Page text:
Social networking sites exhaust vast amounts of our time in the belief that we are somehow enhancing our status and knowledge of our "friends". Perversely, these networks of friends are often distant acquaintances or those whom we gave little more than an approving nod to when we did in fact see them in the flesh that once. There are vast amounts of research and debate into how many friends we actually maintain in our lifetime, which generally boils down to literally single figures in terms of meaningful friendships of longevity. And whilst depressing in itself, it is perhaps more depressing when considering the scurry to accumulate such relationships online. It is not the status of displaying any visible relationship to the person, merely the fact that you have a perceived numerical advantage in your own head.
To travel back in time slightly now. Myspace was the first major mainstream social networking website. Noted for the difficulty of navigation, frequent errors and hacking, it committed and commits many web development faux pas that ordinarily we as consumers just would not accept. I remember finding this fascinating, the sheer volume of people using the website despite its major character flaws. Perhaps this reflected the very users however, myself included? Never before had there been access to cumulatively so many people I knew; I could for the first time display my contacts like a badge of honour. I conclude it must be some strange primevil desire to be a part of something, however collectively inane and what in modern terms is often referred to as "following like a sheep". A further irony emerged, to me at least, in Myspace's acquisition by the NewsCorp media group in 2005. A dull, uninventive media corporation acquiring a much hyped and much used Myspace, which at its bones is the very same thing. Myspace has changed little in reality for five years and whilst not struggling, it is certainly stagnating. The bizarre angle is that its success was not the imperfections that people put up with, it was that it was new and filled a hidden craving to list our friends and post some photos to be ridiculed by our contacts.
Myspace led to the establishment of social networking as an Internet category of preference. One would check their emails, catch up on the news and in all likelihood the next tab of choice would be that of a social networking tool. Developers druelled then and now over the very thought of becoming the next social networking site of choice for idiotic schoolgirls, time killing office workers, dull IT staff, paedophiles and the attention deficit ridden students. Search for social networking websites and you will find page after page of dull, boring social networking initiatives designed with hippy colours, arty 3-d logos and all touting the unrealistic notion that people genuinely want to spend their time moving from one useless site to another. They all have one thing in common; no-one will ever be interested in them. It would be like becoming a market leader over Coca-Cola overnight; essentially it's a can of pop. You could bring out an identical drink and rename it and nobody would buy it.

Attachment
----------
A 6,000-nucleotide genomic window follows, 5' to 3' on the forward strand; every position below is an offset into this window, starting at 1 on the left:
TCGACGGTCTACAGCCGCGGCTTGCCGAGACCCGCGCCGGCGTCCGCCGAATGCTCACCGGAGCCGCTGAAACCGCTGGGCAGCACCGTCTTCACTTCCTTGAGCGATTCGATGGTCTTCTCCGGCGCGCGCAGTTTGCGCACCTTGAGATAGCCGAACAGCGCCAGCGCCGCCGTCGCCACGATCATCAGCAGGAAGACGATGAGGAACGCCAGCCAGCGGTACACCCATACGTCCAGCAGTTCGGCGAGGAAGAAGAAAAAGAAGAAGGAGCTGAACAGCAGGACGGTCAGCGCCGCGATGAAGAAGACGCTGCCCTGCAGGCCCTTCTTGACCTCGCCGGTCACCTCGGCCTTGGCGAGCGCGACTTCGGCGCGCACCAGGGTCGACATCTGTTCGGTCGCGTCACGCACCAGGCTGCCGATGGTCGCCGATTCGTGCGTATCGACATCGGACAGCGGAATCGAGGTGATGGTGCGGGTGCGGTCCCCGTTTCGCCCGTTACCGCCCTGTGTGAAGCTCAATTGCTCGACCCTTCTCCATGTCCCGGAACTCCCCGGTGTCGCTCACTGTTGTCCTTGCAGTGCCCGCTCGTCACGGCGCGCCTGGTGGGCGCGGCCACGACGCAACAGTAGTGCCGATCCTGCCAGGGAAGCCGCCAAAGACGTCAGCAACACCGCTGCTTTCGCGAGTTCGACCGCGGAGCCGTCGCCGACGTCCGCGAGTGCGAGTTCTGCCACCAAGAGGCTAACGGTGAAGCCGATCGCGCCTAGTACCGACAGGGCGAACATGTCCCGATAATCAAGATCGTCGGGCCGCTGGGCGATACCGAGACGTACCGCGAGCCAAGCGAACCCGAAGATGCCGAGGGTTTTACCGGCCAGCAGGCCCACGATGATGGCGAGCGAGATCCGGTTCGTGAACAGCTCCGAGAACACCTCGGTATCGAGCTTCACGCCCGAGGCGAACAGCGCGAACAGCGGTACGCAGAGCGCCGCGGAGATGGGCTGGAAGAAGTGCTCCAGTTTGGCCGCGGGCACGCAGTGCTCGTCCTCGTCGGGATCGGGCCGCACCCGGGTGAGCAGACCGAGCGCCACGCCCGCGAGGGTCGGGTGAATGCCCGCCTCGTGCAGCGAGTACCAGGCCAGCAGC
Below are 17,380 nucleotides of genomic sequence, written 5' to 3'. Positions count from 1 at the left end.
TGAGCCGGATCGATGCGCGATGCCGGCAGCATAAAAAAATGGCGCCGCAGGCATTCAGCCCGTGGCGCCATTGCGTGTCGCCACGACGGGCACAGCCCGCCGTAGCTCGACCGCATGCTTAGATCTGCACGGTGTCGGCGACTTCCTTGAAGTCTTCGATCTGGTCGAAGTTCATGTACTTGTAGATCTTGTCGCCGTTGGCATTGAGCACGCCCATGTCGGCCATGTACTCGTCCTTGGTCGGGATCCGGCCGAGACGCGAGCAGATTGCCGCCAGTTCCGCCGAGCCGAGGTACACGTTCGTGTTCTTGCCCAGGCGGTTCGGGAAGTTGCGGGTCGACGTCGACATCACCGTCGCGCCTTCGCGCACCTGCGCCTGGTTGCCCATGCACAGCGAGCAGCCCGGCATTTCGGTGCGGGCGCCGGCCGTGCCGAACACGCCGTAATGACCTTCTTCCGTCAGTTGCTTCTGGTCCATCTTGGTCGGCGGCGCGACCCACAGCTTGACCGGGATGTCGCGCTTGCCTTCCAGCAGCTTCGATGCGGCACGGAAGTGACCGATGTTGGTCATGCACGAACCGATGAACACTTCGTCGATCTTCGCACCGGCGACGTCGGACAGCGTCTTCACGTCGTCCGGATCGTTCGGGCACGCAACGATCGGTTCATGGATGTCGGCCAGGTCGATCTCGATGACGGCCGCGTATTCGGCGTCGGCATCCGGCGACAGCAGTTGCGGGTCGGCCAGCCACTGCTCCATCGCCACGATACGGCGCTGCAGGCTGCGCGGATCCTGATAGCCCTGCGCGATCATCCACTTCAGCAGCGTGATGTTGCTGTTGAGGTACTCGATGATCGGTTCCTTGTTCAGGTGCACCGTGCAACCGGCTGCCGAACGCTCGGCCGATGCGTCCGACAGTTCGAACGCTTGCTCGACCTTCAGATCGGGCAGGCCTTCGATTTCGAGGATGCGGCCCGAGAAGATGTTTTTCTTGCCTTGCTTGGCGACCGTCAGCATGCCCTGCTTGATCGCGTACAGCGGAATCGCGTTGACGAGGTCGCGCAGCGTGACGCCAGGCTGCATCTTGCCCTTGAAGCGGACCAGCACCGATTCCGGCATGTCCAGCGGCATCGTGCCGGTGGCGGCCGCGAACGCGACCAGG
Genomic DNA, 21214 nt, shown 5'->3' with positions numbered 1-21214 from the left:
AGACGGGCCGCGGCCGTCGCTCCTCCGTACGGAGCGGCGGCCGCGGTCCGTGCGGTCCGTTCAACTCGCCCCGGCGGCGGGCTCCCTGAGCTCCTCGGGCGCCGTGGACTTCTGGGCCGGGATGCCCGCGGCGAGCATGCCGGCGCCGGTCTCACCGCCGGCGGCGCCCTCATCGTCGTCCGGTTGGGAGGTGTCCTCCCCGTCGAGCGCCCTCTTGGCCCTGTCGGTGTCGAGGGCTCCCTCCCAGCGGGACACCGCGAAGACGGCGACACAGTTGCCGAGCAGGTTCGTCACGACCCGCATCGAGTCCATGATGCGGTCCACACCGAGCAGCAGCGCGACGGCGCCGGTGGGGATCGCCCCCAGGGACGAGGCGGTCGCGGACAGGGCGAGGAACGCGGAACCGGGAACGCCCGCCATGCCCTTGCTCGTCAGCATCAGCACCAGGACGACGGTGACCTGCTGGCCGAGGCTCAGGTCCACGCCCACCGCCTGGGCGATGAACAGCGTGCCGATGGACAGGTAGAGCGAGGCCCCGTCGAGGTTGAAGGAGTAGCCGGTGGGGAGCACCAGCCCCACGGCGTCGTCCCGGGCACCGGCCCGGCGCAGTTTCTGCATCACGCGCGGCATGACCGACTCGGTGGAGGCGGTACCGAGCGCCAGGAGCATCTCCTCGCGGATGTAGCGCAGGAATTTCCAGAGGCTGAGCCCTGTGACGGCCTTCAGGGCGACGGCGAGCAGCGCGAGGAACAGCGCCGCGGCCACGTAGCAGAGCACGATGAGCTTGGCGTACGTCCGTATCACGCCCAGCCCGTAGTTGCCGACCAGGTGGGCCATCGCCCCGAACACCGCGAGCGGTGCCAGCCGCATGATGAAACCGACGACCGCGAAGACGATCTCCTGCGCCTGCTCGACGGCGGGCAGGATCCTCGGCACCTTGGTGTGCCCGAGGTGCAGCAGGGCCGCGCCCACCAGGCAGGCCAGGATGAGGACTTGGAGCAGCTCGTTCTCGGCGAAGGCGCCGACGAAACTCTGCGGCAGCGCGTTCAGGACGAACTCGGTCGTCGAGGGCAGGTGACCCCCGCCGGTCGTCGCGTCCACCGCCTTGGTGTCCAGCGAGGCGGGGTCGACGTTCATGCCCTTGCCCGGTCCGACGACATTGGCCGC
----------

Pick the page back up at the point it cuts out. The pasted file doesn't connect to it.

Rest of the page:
Facebook is the "other" option. I predict it will remain the market leader because there is evidently a plan at their headquarters. Firstly they made it easy to use, it's stupid proof to enable even the hordes from Myspace to have an account. In addition, ease of use attracts another kind of user; regular Internet users. This coupled with "applications" was truly genius. The stupid can rate who's hot and not all day and night, whilst the rest of us can review movies, share media and use it to catch up with our genuine friends. It is not without its faults. It is still ultimately boring, a haven for identity theft and Facebook is not cool, no matter how hard we attempt to convince ourselves. It is useful for contacting groups of work colleagues, establishing working groups and finding people you hoped you would never see again!
Unfortunately I must stand back and be more level headed when examining, truly, what is the point? My casual minded self concludes that it is a convenient way to talk to distant friends, view and share photos and be a part of like minded people in Groups. My honest minded self observes that I waste what is my own personal valuable time reading dull emails, cursing various pointless postings and ignoring many application requests.
I will not even go into Bebo, WAYN and Friends Reunited - they are collectively my personal three most despised websites on the Internet. Badly designed, sponsor driven and the latter even requires a subscription fee. Do not waste your time.
I like the convenience of it all, but for all the benefits there are many let downs. Security flaws, no genuine "content" at all and many pointless visits. Let me not appear to dislike these sites outright, I have profiles on Myspace and Facebook that I actively maintain, but that does not mean I don't think they are a waste of my time and an insult to our collective intelligence. I came to the decision lately to check Facebook just twice a week and Myspace once a month. My reasoning; anybody whom I genuinely needed to be contacted by had my personal email address and/or telephone number. Anything of great importance can and will reach me. I even took the liberty of turning off email notifications, reducing my spam and various pointless visits to these sites only to discover an ad filled newsletter or that I had another Fluffy Dog Application request. I suggest you do the same.
Ultimately these websites are tools for communication to be used at a time that should be dictated by you. A shovel is also a tool, I only use mine when I need to dig a hole. I don't pick it up every 30 minutes, dig a little more of the hole and then put it back into the shed for later.